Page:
As we have reached a “natural break” in this campaign, our former chair, Tony Simpson, has provided this detailed account of the campaign so far:


In New Zealand, as in many (though not all) western countries, there is a blanket ban on men who have sex with men (MSM) donating blood. This dates back to the 1980s, when AIDS appeared on the scene, and was initially seen as the only way to safeguard the blood supplies. As science progressed, and blood tests became more and more accurate, this position was softened somewhat, from a lifetime ban to the current ban of one year only. However, it is still a blanket ban, based on group rather than individual risk assessment.

RW has campaigned now for several years to move towards individual risk assessment, arguing that the current policy discriminates on the grounds of sexual orientation. We first got involved when the NZ Blood Service asked for comments on the proposed reduction of the ban from 10 years to 5. At that time, one member volunteered himself as an individual case which could then go before the Human Rights Commission. This process was begun at the time, but not taken further. At the time we met with much support within our communities for our stand, but also some opposition from those who wished to support the status quo.

Last year, we again responded to consultation to reduce the exclusion period from 5 years to one year. We were the only group in Wellington to meet with the advisory committee, whose arguments we found increasingly unconvincing. Developments in other countries, including strong support for our position from politicians and groups such as the American Medical Association, have meant that we have met with little opposition within our communities. But there is little other organised support here (though we know of many aggrieved individuals) for our continuing campaign, despite what we see as the increasing weakness of the official line. There is also no political support, unlike in the UK. We are therefore considering new options as to how to take this campaign forward in the future such as contacting NZAF and Body Positive to test their current positions, continuing with our complaint to the Human Rights Commission and contacting PhD students and practitioners/researchers who have an interest in looking at the scientific implications of our proposals.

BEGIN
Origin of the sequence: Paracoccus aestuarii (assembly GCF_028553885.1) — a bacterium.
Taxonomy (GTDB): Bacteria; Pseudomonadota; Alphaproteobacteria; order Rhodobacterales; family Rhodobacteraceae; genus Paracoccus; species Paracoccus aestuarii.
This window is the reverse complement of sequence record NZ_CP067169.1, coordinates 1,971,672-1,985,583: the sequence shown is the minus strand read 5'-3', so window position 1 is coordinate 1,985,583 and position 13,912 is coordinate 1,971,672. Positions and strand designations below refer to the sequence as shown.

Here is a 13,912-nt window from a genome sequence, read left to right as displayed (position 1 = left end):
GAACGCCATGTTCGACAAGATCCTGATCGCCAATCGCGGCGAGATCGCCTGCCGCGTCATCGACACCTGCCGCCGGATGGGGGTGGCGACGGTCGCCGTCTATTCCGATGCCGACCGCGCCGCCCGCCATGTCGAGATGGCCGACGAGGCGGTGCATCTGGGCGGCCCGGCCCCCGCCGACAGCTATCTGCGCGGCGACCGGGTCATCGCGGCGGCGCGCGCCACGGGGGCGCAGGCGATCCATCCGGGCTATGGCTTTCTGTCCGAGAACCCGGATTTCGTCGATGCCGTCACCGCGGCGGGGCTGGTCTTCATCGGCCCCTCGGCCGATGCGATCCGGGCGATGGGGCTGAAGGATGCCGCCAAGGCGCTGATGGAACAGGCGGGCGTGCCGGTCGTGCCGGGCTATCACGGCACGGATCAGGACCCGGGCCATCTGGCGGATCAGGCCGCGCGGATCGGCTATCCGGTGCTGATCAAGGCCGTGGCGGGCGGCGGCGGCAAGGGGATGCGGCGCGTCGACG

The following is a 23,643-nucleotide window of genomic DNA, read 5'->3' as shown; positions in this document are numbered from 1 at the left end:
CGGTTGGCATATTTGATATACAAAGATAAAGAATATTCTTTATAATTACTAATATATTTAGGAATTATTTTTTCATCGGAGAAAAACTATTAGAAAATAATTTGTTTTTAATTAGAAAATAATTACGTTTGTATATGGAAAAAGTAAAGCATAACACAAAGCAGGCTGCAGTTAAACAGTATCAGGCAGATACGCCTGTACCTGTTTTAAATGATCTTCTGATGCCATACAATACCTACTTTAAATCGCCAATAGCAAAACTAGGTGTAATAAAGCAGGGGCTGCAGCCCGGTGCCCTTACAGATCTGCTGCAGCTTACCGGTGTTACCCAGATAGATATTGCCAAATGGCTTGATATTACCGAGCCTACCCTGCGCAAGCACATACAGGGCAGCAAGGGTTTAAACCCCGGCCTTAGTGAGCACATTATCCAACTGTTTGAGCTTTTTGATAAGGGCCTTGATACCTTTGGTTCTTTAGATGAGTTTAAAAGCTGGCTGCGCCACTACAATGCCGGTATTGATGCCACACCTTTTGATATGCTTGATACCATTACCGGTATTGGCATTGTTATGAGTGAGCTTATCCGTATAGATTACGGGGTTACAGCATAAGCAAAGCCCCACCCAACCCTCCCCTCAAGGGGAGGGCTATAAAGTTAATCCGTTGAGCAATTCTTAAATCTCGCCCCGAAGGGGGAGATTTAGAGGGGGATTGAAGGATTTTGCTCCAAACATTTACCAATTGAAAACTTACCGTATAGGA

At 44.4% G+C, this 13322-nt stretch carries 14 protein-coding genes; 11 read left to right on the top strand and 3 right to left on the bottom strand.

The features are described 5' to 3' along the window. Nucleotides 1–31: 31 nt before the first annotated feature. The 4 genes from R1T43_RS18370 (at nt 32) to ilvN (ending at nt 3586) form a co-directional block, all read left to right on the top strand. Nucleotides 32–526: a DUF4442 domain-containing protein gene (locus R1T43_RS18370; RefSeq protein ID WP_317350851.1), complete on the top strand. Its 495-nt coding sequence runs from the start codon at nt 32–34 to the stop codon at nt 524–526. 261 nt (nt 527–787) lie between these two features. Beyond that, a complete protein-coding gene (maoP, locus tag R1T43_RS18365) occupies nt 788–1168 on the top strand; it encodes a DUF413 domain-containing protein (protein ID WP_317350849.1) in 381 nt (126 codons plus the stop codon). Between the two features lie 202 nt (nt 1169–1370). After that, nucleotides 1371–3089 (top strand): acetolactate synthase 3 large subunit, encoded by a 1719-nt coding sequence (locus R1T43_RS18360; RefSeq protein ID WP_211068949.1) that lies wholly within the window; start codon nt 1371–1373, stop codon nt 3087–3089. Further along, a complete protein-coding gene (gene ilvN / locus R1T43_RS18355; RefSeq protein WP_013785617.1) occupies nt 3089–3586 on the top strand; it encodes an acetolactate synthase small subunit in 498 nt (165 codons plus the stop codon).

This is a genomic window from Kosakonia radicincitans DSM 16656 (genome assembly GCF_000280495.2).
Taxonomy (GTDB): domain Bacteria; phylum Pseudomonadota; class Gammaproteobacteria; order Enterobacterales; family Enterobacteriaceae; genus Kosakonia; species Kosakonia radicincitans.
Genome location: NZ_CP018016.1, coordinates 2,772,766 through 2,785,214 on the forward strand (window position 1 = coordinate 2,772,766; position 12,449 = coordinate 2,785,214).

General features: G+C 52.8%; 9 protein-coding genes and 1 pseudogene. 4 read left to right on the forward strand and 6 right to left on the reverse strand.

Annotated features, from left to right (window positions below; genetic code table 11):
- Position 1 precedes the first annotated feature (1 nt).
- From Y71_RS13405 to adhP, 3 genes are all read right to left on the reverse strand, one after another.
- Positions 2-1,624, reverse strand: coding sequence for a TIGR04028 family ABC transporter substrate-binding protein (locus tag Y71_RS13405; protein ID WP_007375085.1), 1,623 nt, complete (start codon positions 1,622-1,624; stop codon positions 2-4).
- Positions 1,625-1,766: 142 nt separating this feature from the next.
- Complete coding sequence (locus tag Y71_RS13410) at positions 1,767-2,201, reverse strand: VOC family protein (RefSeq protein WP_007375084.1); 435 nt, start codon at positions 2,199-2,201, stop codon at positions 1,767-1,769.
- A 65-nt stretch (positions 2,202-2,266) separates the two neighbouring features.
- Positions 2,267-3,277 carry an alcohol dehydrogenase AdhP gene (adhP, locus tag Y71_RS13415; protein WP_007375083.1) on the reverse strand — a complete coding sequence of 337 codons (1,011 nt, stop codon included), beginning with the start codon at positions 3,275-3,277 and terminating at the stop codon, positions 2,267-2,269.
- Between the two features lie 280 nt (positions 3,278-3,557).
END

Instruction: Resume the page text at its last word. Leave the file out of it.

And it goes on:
Now that we have reached a plateau in respect of this campaign it might be helpful for members to put it in some sort of context so that those who have come to it only lately are fully aware of its origins and the manner in which we have dealt with it.

Some six years ago we began to receive approaches from some of our members who had discovered in the context of attempting to give blood for transfusion purposes that they were barred from doing so because they had had sex with another man (MSM) within the last ten years. What struck most of our informants most forcefully was that in contrast, this ban only applied to women who had had sex with men who have sex with other men for one year, which appeared inconsistent and absurd. On the basis of this and further research it was clear that these criteria reflected an earlier era in which there were no fully reliable tests available for the presence of HIV AIDS. This is, of course, no longer the case. Current testing methods for HIV AIDS are some of the most reliable known to medical science.

 In the course of the research we became aware that this was an international problem, that the rules applied differed widely from jurisdiction to jurisdiction, and that in Australia in particular (where the prohibition is one year) this was being challenged. 

It should be also explained that in New Zealand, unlike most other jurisdictions, the collection of blood for transfusion purposes is in the hands of a public health body, the New Zealand Blood Service, overseen by a monitoring body Medsafe which monitors all therapeutic services and procedures of this sort. In many other countries the function is either performed by NGOs such as the Red Cross (as in Australia), or is entirely in the hands of private commercial ventures (as in the United States) although this is also usually under the oversight of government monitoring bodies.